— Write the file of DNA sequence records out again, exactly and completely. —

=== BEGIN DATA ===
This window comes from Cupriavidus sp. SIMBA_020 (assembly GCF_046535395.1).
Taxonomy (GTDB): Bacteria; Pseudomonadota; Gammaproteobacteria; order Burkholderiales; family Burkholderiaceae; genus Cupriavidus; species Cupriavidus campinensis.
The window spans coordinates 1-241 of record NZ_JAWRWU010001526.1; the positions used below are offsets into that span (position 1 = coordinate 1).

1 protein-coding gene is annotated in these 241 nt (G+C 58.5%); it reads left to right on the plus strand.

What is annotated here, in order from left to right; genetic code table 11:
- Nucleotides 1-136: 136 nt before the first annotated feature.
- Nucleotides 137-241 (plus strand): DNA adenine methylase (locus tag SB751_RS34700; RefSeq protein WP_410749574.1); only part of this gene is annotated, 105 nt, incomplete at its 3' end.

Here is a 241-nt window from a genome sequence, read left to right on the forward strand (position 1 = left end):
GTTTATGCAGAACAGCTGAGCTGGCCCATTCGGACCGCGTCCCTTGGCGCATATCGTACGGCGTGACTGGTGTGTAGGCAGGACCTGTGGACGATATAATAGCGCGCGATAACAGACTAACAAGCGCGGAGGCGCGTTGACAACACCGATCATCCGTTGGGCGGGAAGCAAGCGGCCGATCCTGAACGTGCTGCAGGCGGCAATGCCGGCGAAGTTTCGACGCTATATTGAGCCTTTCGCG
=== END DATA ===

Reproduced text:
This window comes from Cupriavidus sp. SIMBA_020 (assembly GCF_046535395.1).
Taxonomy (GTDB): Bacteria; Pseudomonadota; Gammaproteobacteria; order Burkholderiales; family Burkholderiaceae; genus Cupriavidus; species Cupriavidus campinensis.
The window spans coordinates 1-241 of record NZ_JAWRWU010001526.1; the positions used below are offsets into that span (position 1 = coordinate 1).

1 protein-coding gene is annotated in these 241 nt (G+C 58.5%); it reads left to right on the plus strand.

What is annotated here, in order from left to right; genetic code table 11:
- Nucleotides 1-136: 136 nt before the first annotated feature.
- Nucleotides 137-241 (plus strand): DNA adenine methylase (locus tag SB751_RS34700; RefSeq protein WP_410749574.1); only part of this gene is annotated, 105 nt, incomplete at its 3' end.

Here is a 241-nt window from a genome sequence, read left to right on the forward strand (position 1 = left end):
GTTTATGCAGAACAGCTGAGCTGGCCCATTCGGACCGCGTCCCTTGGCGCATATCGTACGGCGTGACTGGTGTGTAGGCAGGACCTGTGGACGATATAATAGCGCGCGATAACAGACTAACAAGCGCGGAGGCGCGTTGACAACACCGATCATCCGTTGGGCGGGAAGCAAGCGGCCGATCCTGAACGTGCTGCAGGCGGCAATGCCGGCGAAGTTTCGACGCTATATTGAGCCTTTCGCG